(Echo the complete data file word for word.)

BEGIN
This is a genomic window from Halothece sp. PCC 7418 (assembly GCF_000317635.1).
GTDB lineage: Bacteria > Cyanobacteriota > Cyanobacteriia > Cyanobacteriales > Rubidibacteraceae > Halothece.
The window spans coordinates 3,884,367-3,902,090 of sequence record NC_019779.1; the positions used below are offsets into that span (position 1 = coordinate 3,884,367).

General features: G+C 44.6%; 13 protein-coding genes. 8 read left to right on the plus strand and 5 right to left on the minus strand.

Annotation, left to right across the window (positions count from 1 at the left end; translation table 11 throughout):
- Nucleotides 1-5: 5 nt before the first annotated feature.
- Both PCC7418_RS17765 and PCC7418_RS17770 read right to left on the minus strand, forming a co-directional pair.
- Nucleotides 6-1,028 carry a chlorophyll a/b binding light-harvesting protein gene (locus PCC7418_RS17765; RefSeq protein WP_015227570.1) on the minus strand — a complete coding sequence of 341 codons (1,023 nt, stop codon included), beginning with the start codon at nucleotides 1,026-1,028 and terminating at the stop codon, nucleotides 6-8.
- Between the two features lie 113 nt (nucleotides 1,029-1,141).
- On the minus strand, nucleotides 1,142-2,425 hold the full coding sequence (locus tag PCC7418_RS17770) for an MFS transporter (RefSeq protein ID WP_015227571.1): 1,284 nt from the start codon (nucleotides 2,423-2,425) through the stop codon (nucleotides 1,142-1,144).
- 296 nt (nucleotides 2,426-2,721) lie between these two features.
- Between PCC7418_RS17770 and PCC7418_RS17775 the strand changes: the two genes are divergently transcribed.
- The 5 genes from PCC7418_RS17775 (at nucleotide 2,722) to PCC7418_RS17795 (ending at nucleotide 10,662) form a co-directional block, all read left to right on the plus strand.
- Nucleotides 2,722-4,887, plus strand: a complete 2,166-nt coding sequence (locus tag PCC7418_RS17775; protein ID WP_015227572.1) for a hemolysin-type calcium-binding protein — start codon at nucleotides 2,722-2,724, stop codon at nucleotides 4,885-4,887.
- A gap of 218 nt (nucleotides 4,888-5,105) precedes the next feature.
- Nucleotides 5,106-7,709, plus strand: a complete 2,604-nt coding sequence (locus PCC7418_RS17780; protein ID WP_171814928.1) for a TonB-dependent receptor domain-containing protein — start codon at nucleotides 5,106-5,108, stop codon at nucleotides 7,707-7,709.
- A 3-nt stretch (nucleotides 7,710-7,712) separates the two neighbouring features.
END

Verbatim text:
This is a genomic window from Halothece sp. PCC 7418 (assembly GCF_000317635.1).
GTDB lineage: Bacteria > Cyanobacteriota > Cyanobacteriia > Cyanobacteriales > Rubidibacteraceae > Halothece.
The window spans coordinates 3,884,367-3,902,090 of sequence record NC_019779.1; the positions used below are offsets into that span (position 1 = coordinate 3,884,367).

General features: G+C 44.6%; 13 protein-coding genes. 8 read left to right on the plus strand and 5 right to left on the minus strand.

Annotation, left to right across the window (positions count from 1 at the left end; translation table 11 throughout):
- Nucleotides 1-5: 5 nt before the first annotated feature.
- Both PCC7418_RS17765 and PCC7418_RS17770 read right to left on the minus strand, forming a co-directional pair.
- Nucleotides 6-1,028 carry a chlorophyll a/b binding light-harvesting protein gene (locus PCC7418_RS17765; RefSeq protein WP_015227570.1) on the minus strand — a complete coding sequence of 341 codons (1,023 nt, stop codon included), beginning with the start codon at nucleotides 1,026-1,028 and terminating at the stop codon, nucleotides 6-8.
- Between the two features lie 113 nt (nucleotides 1,029-1,141).
- On the minus strand, nucleotides 1,142-2,425 hold the full coding sequence (locus tag PCC7418_RS17770) for an MFS transporter (RefSeq protein ID WP_015227571.1): 1,284 nt from the start codon (nucleotides 2,423-2,425) through the stop codon (nucleotides 1,142-1,144).
- 296 nt (nucleotides 2,426-2,721) lie between these two features.
- Between PCC7418_RS17770 and PCC7418_RS17775 the strand changes: the two genes are divergently transcribed.
- The 5 genes from PCC7418_RS17775 (at nucleotide 2,722) to PCC7418_RS17795 (ending at nucleotide 10,662) form a co-directional block, all read left to right on the plus strand.
- Nucleotides 2,722-4,887, plus strand: a complete 2,166-nt coding sequence (locus tag PCC7418_RS17775; protein ID WP_015227572.1) for a hemolysin-type calcium-binding protein — start codon at nucleotides 2,722-2,724, stop codon at nucleotides 4,885-4,887.
- A gap of 218 nt (nucleotides 4,888-5,105) precedes the next feature.
- Nucleotides 5,106-7,709, plus strand: a complete 2,604-nt coding sequence (locus PCC7418_RS17780; protein ID WP_171814928.1) for a TonB-dependent receptor domain-containing protein — start codon at nucleotides 5,106-5,108, stop codon at nucleotides 7,707-7,709.
- A 3-nt stretch (nucleotides 7,710-7,712) separates the two neighbouring features.